Song is also doing something about the problem beyond offering stock options to his employees to spread the wealth, to make sure Ann Arbor as a whole doesn't continue along a similar path to Silicon Valley's problems of inequity. Song is founding the Entrepreneurs Foundation of Ann Arbor (at AAACF.org) to "leverage what's happening with the tech community for the benefit of the community." It's a similar program to the one Salesforce has introduced where employees donate 1% of their income, time, or other resources to give back. "Volunteering develops leadership, and it's also an opportunity to meet a lot of people, people you might found a company with someday," Song said.
One of the cool things about being acquired by Cisco is that Duo can expand its work to spread success on an even broader scale. "Trey Boynton, who organizes work culture meetings for us, now can do that for 75,000 employees for Cisco," Song says.
Backstage, Song told us that one of the cool things about being acquired by Cisco, which he said is one of the most ethical companies out there, is that now Duo can expand its work to spread success on an even broader scale. "Trey Boynton, who organizes work culture meetings for us, now can do that for 75,000 employees for Cisco," he says.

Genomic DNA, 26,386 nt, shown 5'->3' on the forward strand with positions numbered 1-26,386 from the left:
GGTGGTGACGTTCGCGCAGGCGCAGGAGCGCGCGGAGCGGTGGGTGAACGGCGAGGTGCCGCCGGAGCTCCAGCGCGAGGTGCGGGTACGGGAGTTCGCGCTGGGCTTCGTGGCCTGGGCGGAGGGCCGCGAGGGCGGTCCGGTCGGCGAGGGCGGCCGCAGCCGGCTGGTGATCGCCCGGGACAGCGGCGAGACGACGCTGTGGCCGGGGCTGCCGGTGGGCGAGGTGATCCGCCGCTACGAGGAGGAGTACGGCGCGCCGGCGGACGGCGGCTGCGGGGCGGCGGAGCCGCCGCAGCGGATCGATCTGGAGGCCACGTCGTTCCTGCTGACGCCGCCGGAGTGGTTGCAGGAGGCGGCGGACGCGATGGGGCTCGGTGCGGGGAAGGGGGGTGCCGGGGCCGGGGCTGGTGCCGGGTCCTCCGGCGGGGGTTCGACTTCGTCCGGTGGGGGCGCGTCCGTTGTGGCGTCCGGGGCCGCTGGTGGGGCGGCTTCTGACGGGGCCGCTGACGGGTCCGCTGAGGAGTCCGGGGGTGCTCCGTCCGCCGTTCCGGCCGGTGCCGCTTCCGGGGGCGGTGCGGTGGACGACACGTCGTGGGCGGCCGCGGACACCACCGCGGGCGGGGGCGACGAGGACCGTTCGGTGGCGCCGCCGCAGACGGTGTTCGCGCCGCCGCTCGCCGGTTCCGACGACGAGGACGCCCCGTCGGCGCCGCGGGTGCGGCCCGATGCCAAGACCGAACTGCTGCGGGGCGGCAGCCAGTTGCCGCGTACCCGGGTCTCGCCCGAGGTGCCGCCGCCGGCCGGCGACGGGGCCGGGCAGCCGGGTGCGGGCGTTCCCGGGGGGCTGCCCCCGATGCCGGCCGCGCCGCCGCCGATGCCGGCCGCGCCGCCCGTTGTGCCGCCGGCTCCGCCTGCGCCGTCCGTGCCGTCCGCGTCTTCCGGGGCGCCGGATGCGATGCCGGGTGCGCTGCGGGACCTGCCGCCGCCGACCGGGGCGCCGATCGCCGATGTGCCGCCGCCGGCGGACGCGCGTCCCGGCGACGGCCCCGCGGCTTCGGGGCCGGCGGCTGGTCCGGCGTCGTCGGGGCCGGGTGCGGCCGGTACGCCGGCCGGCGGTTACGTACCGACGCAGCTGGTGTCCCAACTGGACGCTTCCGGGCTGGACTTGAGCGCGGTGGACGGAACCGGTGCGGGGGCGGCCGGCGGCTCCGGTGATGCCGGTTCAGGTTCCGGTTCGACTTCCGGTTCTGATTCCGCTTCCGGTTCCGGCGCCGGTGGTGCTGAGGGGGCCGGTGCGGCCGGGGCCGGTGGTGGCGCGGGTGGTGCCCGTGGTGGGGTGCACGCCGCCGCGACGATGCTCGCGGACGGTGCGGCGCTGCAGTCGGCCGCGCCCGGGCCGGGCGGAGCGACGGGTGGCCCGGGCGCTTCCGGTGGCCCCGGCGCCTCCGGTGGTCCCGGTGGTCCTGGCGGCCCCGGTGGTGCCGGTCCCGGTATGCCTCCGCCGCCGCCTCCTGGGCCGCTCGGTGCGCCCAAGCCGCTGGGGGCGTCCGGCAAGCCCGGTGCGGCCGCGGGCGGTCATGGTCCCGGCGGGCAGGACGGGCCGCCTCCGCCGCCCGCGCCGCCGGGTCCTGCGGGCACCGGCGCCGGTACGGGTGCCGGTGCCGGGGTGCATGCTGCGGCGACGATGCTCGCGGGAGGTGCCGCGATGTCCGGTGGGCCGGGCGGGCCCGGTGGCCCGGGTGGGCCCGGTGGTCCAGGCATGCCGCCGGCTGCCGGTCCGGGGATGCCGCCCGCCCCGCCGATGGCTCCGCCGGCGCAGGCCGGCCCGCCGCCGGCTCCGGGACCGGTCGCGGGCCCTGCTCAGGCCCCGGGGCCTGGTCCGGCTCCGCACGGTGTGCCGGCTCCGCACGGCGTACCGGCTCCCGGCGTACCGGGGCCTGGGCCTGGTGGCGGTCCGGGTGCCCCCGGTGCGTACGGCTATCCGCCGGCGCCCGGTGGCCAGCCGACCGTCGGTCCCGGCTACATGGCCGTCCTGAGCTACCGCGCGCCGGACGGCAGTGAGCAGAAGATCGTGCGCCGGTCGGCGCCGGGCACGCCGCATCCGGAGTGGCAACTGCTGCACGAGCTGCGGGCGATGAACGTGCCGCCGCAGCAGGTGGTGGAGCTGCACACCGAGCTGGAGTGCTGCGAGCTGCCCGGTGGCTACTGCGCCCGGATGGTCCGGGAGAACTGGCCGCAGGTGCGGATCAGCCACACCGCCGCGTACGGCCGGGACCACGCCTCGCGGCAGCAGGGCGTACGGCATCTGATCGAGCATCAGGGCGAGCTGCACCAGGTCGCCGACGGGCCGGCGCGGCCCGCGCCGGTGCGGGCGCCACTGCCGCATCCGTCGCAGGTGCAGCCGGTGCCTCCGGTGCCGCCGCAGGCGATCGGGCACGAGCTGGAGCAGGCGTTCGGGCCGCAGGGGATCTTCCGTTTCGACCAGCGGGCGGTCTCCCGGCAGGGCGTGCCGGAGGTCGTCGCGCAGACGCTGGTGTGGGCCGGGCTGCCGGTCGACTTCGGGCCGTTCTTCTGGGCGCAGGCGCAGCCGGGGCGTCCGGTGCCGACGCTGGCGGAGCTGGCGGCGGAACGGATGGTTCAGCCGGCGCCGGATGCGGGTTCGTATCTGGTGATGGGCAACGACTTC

The goal with AAACF is that there not be another exit that goes unnoticed because the benefits don't reach the broader community, Song said. "If you can't [give back] with cash, you might be able to do it with time," he suggested.
More and more tech companies are recognizing the importance of spreading success with financial equity to create social equity, largely the topic of Song's talk at Intermitten. He told us that the culture you create early on is what spreads once that groundwork is laid. "We're succeeding because our sales [culture] is also different, our marketing is different," he said. You can check out Song's new organization at
to see if there's an opportunity there for you to give back to Ann Arbor as a whole or pattern a similar organization for your community. We will be running a series in the future on thought leadership on how to future proof companies against the issues currently facing Silicon Valley. Let us know if you have specific ideas or topics you'd like covered in comments or on Twitter or you can email the editor if you would like to be involved.